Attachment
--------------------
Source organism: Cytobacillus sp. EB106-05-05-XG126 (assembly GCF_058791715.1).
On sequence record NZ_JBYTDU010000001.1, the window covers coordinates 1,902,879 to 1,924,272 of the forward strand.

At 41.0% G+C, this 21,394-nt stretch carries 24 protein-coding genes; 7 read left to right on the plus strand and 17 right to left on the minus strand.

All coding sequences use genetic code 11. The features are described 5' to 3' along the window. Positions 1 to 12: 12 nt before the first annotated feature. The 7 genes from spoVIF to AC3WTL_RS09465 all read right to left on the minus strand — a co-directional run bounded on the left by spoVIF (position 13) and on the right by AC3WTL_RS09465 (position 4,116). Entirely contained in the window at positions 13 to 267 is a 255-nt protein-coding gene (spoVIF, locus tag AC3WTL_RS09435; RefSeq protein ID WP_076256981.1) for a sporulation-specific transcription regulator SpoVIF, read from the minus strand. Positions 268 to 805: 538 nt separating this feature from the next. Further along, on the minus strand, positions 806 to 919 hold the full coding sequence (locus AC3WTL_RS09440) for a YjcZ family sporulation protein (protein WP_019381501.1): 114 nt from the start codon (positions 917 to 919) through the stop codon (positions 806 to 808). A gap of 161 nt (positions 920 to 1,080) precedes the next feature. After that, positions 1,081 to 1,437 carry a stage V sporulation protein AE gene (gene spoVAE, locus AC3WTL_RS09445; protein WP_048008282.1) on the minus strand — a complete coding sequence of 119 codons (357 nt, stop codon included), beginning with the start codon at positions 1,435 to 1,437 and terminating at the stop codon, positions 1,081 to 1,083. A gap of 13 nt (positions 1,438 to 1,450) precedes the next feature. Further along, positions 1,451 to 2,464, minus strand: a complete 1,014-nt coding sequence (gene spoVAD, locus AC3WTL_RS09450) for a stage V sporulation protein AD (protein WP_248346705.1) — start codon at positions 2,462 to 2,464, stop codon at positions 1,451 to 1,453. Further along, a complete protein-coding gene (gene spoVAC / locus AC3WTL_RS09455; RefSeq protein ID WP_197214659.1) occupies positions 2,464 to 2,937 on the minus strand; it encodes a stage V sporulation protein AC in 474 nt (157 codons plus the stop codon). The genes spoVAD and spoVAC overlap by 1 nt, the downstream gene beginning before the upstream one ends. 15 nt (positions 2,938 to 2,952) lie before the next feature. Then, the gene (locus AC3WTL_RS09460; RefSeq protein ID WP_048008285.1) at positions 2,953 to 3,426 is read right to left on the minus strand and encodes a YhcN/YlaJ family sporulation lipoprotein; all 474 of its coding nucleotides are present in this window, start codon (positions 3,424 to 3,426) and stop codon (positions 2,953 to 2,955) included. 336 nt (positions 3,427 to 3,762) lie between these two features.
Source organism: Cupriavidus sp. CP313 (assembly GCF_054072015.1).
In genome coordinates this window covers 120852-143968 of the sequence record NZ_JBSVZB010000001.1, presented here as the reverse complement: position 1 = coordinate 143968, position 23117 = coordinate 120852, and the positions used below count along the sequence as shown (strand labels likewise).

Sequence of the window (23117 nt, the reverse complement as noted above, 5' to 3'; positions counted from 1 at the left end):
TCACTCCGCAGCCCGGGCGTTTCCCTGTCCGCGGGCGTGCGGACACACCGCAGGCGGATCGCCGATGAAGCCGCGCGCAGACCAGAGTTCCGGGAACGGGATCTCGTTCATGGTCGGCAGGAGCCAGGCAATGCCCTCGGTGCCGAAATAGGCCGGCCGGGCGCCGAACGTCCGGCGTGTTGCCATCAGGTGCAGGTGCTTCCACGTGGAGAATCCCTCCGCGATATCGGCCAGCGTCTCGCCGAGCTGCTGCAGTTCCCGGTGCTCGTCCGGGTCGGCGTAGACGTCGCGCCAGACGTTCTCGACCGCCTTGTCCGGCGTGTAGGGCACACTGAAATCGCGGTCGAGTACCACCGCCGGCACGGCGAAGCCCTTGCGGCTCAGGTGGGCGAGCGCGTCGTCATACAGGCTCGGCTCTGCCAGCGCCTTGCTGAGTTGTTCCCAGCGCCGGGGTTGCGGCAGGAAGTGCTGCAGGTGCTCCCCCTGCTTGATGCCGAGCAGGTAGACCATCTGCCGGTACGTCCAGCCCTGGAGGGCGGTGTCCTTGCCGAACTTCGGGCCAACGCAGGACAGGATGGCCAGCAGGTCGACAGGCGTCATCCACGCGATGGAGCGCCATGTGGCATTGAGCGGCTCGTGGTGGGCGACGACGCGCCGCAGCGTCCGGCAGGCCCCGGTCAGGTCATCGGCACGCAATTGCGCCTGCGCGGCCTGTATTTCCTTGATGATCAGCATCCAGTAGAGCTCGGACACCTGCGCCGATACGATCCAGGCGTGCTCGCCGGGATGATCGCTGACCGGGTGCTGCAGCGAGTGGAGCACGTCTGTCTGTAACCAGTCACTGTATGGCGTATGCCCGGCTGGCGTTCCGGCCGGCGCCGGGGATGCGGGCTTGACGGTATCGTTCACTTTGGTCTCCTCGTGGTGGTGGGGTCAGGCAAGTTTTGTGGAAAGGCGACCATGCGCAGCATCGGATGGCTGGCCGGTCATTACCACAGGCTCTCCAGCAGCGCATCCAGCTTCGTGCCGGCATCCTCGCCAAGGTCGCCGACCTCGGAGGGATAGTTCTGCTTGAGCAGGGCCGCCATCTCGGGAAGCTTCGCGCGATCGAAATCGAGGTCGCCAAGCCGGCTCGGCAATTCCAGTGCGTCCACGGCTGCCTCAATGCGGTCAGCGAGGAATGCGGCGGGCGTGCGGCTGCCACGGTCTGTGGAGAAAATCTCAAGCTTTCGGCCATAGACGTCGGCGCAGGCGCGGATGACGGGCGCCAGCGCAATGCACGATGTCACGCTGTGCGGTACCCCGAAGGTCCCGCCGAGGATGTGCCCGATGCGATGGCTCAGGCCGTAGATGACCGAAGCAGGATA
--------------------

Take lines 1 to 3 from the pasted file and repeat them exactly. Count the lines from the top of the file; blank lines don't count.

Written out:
Source organism: Cytobacillus sp. EB106-05-05-XG126 (assembly GCF_058791715.1).
On sequence record NZ_JBYTDU010000001.1, the window covers coordinates 1,902,879 to 1,924,272 of the forward strand.

At 41.0% G+C, this 21,394-nt stretch carries 24 protein-coding genes; 7 read left to right on the plus strand and 17 right to left on the minus strand.